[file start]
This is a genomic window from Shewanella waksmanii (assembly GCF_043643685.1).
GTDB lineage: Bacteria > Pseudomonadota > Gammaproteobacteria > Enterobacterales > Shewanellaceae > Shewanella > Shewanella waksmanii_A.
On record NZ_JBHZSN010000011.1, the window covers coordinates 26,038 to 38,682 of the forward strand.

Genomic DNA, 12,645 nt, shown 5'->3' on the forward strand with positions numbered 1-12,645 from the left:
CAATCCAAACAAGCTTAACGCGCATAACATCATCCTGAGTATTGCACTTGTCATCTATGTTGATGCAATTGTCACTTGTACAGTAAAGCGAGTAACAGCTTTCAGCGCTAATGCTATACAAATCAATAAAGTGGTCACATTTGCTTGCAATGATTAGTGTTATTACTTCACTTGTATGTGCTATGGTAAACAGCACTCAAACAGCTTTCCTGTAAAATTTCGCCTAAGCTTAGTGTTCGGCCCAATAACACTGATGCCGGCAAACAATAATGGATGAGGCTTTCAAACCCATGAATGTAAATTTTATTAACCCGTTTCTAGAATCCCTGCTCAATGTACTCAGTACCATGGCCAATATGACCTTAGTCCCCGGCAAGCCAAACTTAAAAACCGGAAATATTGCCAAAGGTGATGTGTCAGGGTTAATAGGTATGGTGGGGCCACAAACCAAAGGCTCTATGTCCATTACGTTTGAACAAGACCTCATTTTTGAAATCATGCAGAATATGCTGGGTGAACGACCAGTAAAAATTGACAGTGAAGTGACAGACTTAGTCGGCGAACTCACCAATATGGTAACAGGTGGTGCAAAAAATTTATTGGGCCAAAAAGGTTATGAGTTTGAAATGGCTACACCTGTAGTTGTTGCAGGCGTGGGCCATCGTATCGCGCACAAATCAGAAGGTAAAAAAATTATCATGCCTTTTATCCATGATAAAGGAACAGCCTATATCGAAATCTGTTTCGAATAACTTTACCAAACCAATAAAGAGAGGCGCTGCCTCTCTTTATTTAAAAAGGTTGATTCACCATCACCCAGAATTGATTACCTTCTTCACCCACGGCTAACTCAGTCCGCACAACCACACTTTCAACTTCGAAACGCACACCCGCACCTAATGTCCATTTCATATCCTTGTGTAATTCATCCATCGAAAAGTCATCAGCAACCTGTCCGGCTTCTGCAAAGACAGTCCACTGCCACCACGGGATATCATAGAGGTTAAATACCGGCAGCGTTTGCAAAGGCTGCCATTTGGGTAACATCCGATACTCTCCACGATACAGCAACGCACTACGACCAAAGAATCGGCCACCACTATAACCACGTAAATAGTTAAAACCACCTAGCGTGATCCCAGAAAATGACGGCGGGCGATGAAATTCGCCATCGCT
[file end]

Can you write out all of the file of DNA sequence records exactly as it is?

This is a genomic window from Shewanella waksmanii (assembly GCF_043643685.1).
GTDB lineage: Bacteria > Pseudomonadota > Gammaproteobacteria > Enterobacterales > Shewanellaceae > Shewanella > Shewanella waksmanii_A.
On record NZ_JBHZSN010000011.1, the window covers coordinates 26,038 to 38,682 of the forward strand.

Genomic DNA, 12,645 nt, shown 5'->3' on the forward strand with positions numbered 1-12,645 from the left:
CAATCCAAACAAGCTTAACGCGCATAACATCATCCTGAGTATTGCACTTGTCATCTATGTTGATGCAATTGTCACTTGTACAGTAAAGCGAGTAACAGCTTTCAGCGCTAATGCTATACAAATCAATAAAGTGGTCACATTTGCTTGCAATGATTAGTGTTATTACTTCACTTGTATGTGCTATGGTAAACAGCACTCAAACAGCTTTCCTGTAAAATTTCGCCTAAGCTTAGTGTTCGGCCCAATAACACTGATGCCGGCAAACAATAATGGATGAGGCTTTCAAACCCATGAATGTAAATTTTATTAACCCGTTTCTAGAATCCCTGCTCAATGTACTCAGTACCATGGCCAATATGACCTTAGTCCCCGGCAAGCCAAACTTAAAAACCGGAAATATTGCCAAAGGTGATGTGTCAGGGTTAATAGGTATGGTGGGGCCACAAACCAAAGGCTCTATGTCCATTACGTTTGAACAAGACCTCATTTTTGAAATCATGCAGAATATGCTGGGTGAACGACCAGTAAAAATTGACAGTGAAGTGACAGACTTAGTCGGCGAACTCACCAATATGGTAACAGGTGGTGCAAAAAATTTATTGGGCCAAAAAGGTTATGAGTTTGAAATGGCTACACCTGTAGTTGTTGCAGGCGTGGGCCATCGTATCGCGCACAAATCAGAAGGTAAAAAAATTATCATGCCTTTTATCCATGATAAAGGAACAGCCTATATCGAAATCTGTTTCGAATAACTTTACCAAACCAATAAAGAGAGGCGCTGCCTCTCTTTATTTAAAAAGGTTGATTCACCATCACCCAGAATTGATTACCTTCTTCACCCACGGCTAACTCAGTCCGCACAACCACACTTTCAACTTCGAAACGCACACCCGCACCTAATGTCCATTTCATATCCTTGTGTAATTCATCCATCGAAAAGTCATCAGCAACCTGTCCGGCTTCTGCAAAGACAGTCCACTGCCACCACGGGATATCATAGAGGTTAAATACCGGCAGCGTTTGCAAAGGCTGCCATTTGGGTAACATCCGATACTCTCCACGATACAGCAACGCACTACGACCAAAGAATCGGCCACCACTATAACCACGTAAATAGTTAAAACCACCTAGCGTGATCCCAGAAAATGACGGCGGGCGATGAAATTCGCCATCGCT